The National Economic and Development Authority (NEDA) said active official development assistance (ODA) loans and grants to the Philippines reached $32.40 billion in 2022.
The portfolio reflected the government’s initiative to sustain a continuous rollout of programs aimed at addressing the socioeconomic scarring brought by the COVID-19 pandemic, while also seeking to secure assistance for enabling social and economic transformation beyond the pandemic.
According to the CY 2022 Official ODA Portfolio Review Report released by NEDA, the Philippines received 106 loans amounting to $30.20 billion and 320 grants equivalent to $2.20 billion in 2022.
These funds came from 20 development partners— with the Asian Development Bank (ADB) making the largest contribution accounting for 33 percent of the total ODA in the country.
The government received only four program loans amounting to $1.02 billion for COVID-19 response and recovery in 2022.
This represents a significant decline in the number of loans dedicated to addressing and alleviating the impacts of the COVID-19 pandemic compared to previous years, with 2020 having 25 and 2021 with 15 COVID-19 loans.
“The significant reduction in ODA devoted to addressing damages brought by COVID-19 reflects the country’s transition towards the new normal and is now focusing on achieving growth in the post-pandemic world,” said NEDA Secretary Arsenio Balisacan.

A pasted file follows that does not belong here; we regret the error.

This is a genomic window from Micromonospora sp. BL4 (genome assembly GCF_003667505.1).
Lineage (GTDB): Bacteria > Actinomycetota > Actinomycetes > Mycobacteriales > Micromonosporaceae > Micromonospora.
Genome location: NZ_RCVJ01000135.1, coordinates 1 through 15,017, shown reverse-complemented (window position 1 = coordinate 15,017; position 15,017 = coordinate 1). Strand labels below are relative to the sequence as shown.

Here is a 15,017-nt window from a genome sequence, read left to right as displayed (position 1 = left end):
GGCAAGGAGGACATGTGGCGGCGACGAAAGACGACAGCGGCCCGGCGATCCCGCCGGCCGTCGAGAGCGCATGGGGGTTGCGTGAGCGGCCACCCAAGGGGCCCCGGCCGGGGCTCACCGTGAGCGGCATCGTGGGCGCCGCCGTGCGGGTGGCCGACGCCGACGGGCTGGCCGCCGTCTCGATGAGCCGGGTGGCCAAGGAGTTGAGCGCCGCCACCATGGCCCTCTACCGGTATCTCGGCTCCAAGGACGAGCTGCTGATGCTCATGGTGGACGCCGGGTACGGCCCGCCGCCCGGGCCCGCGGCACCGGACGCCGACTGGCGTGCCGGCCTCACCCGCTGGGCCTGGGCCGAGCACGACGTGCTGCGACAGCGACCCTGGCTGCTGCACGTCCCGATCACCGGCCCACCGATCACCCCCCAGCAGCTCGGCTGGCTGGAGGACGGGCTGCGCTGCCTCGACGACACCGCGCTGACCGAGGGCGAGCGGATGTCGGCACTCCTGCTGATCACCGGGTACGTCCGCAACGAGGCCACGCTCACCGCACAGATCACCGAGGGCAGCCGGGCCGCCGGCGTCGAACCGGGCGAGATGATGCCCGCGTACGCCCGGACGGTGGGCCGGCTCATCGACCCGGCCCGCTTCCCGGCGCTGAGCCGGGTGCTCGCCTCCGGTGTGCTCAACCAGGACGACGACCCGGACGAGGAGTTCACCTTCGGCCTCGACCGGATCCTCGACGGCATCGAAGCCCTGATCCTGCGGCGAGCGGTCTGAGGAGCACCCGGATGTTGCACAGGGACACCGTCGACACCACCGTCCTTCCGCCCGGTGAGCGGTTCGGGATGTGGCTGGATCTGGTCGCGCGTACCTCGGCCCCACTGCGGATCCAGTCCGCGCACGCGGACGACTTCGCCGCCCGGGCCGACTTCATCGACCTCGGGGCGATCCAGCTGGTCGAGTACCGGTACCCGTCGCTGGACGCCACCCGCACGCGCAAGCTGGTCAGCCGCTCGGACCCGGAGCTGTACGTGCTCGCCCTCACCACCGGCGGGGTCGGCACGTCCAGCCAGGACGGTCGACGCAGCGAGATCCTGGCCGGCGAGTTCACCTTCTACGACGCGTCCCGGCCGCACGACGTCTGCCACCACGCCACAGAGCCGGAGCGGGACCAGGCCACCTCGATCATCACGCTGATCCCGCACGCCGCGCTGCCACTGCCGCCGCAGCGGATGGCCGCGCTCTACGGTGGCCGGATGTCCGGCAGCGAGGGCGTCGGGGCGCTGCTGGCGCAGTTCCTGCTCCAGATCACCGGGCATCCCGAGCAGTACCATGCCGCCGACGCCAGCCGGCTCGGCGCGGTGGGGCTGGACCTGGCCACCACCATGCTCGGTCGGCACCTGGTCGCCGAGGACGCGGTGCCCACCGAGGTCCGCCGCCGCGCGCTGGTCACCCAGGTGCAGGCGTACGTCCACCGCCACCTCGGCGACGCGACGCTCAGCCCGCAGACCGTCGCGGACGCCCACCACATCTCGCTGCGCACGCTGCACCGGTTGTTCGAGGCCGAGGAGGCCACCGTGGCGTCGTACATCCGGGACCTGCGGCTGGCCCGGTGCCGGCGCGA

The nation’s premier socioeconomic planning body notes that the infrastructure sector received most of the ODA in 2022, with a share amounting to $16.07 billion.
The investments in this sector supported the ‘Build-Build-Build’ infrastructure program of the Duterte administration, which is continued by the current Marcos administration through the ‘Build-Better-More’ infrastructure program.
Included in these big-ticket projects are the Capacity Enhancement of Mass Transit Systems in Metro Manila LRT Line 1 South Extension; Cebu-Mactan Bridge and Coastal Road Construction Project; and the Second Health System Enhancement to Address and Limit COVID 19.
The following sectors also received substantial amounts of ODA: governance and institutions development ($7.16 billion), social reform and community development ($6.14 billion), agriculture, agrarian reform and natural resources ($2.66 billion) and industry, trade and tourism ($0.37 billion).
“In line with the goal of enabling sustainable growth and significantly reducing poverty, the ODA acquired in 2022 underscores the government’s continued emphasis on developing robust infrastructure, fostering good governance, promoting social reforms, enhancing agriculture and natural resources, and driving industry, trade, and tourism for comprehensive and sustainable development. Ultimately, the government’s continuous efforts to maximize the benefits of foreign assistance will pave the way to the country’s transition to an upper middle-income economy,” said Balisacan.